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 Table of Contents  
ORIGINAL ARTICLE
Year : 2016  |  Volume : 44  |  Issue : 3  |  Page : 87-93

Comparative study between dye assisted microsurgical Subinguinal Varicocelectomy versus Subinguinal Conventional Technique for treatment of primary varicocele


1 Ministery of Health, Faculty of Medicine, Tanta University, Tanta, Gharbia, Egypt
2 Department of Vascular Surgery, Faculty of Medicine, Tanta University, Tanta, Gharbia, Egypt

Date of Submission09-Feb-2016
Date of Acceptance29-Mar-2016
Date of Web Publication19-Jan-2017

Correspondence Address:
Mohamed M Elwageh
Department of Vascular Surgery, Faculty of Medicine, Tanta University, Tanta, Gharbia
Egypt
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DOI: 10.4103/1110-1415.198479

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  Abstract 

Background Division of lymphatic vessels during varicocelectomy could lead to secondary hydrocele formation and decrease of testicular function due to testicular edema. It was suggested that the use of methylene blue dye combined with optical magnification could reduce the incidence of postvaricocelectomy complications.
Aim of the work To evaluate efficacy and safety of the dye assisted subingunial varicocelectomy with optical magnification in the treatment of primary varicocele.
Patients and methods Sixty five patients having 80 primary varicoceles were randomly divided into two groups according to treatment procedure. The indications of surgery included patients with primary varicocele with infertility or varicocele with life style limiting pain. Thirty three patients (having 40 varicoceles) underwent subinguinal varicocelectomy with the aid of optical magnification after injection of dye (group I), and 32 patients (having 40 varicoceles) treated by subinguinal varicocelectomy with neither injection of dye nor magnification (group II). After surgery, the patients were assessed at 2 weeks, 3 months and 6 months for hydrocele formation, size of the testes using ultrasound, varicocele recurrence, pain or other complications.
Results There were no reported complications with arterial injury in group I, while four procedures (10%) in group II were complicated by minor injury of the internal spermatic artery with P value = 0.045*. One procedure was complicated by hydrocele in group I (2.5%) in contrast to 7 procedures in group II (17.5%) with P value = 0.006*. Also, one procedure in group I and 7 procedures in group II were complicated by varicocele recurrence. This difference was statistically significant, P value = 0.006*.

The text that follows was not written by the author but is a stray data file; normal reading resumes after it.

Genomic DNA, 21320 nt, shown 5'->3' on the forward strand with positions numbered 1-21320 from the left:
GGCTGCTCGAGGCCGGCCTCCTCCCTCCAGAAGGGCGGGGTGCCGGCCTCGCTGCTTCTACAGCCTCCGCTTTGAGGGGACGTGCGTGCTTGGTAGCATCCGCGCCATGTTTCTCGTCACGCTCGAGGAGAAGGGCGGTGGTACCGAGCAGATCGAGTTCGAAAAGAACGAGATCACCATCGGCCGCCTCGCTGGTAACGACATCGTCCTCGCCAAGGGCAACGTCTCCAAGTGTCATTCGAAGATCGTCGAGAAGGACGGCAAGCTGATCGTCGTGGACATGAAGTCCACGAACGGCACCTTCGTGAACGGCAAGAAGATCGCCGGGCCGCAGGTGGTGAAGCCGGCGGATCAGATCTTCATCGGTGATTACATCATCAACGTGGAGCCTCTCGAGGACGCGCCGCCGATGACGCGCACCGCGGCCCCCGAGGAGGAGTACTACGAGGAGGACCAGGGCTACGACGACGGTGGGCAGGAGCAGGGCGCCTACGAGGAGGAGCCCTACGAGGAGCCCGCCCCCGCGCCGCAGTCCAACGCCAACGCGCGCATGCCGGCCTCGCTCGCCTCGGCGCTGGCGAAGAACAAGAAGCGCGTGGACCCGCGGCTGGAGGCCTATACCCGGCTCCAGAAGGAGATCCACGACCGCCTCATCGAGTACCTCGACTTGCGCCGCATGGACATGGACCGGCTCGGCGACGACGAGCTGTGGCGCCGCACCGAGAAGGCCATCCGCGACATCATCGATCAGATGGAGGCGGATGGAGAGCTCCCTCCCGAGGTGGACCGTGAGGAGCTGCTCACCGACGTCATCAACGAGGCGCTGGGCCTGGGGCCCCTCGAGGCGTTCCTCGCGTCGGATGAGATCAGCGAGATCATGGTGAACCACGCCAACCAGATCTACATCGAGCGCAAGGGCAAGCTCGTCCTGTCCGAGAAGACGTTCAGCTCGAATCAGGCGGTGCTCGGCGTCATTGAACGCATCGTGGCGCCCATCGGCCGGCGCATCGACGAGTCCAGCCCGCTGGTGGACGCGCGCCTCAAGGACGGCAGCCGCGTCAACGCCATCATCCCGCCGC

Conclusion Dye assisted lymphatic sparing subinguinal microsurgical varicocelectomy is simple, feasible, and could minimize varicocelectomy related complications.

Keywords: Varicocelectomy, dye assisted, microsurgery, lymphatic sparing, varicocele


How to cite this article:
Aborahma WI, Elwageh MM, Elbarbary AH, Elhenedy MA. Comparative study between dye assisted microsurgical Subinguinal Varicocelectomy versus Subinguinal Conventional Technique for treatment of primary varicocele. Tanta Med J 2016;44:87-93

How to cite this URL:
Aborahma WI, Elwageh MM, Elbarbary AH, Elhenedy MA. Comparative study between dye assisted microsurgical Subinguinal Varicocelectomy versus Subinguinal Conventional Technique for treatment of primary varicocele. Tanta Med J [serial online] 2016 [cited 2018 Jan 23];44:87-93. Available from: http://www.tdj.eg.net/text.asp?2016/44/3/87/198479


  Introduction Top


Varicocele is an abnormal tortuosity and dilatation of testicular veins within the spermatic cord that first develops in childhood or early adolescence. The prevalence of varicocele in adolescent boys is estimated to be 11-15% [1]. A clinical varicocele is observed in 10-20% of the general population, in 35-40% of patients with primary infertility and in up to 80% of patients with secondary infertility [2]. Varicocelectomy is indicated in the case of infertility, when the testicular volume is decreased in adolescents, and when associated with persistent pain [3].

Palomo’s technique, first described in 1949, involves en- mass transection of the testicular vessels in the retroperitoneum above the internal ring [4]. There are many approaches to transect the internal spermatic veins such as transinguinal ligation, subinguinal ligation, and laparoscopic suprainguinal ligation. Each technique has its own advantages and disadvantages [5],[6]. Up to date there has been no consensus on which technique should be considered to be the gold standard treatment of varicocele [7].

The incidence of hydrocele formation after varicocelectomy varies from [3] to 33%. Lymphatic obstruction is more likely than venous obstruction to be the cause. Varicocele recurrence rate after Palomo’s procedure has been reported to range from 0-16% [8]. Partial or complete division of lymphatic vessels during varicocelectomy not only leads to hydrocele formation but also results in decline in testicular function as indicated by the luteinizing hormone-releasing hormone analogue stimulation test [9].

There are different approaches to preserve lymphatic drainage of the testes and scrotum, for example, microscopic varicocelectomy, laparoscopic varicocelectomy, lymphatic hydrodissection, and a dye assisted technique using methylene blue or isosulfan blue, to enable identification and preservation of lymphatic vessels during varicocelectomy [10]. The aim of this study was to evaluate the dye assisted lymphatic sparing subinguinal varicocelectomy technique with the aid of optical magnification as regards feasibility, safety and results.


  Patients and methods Top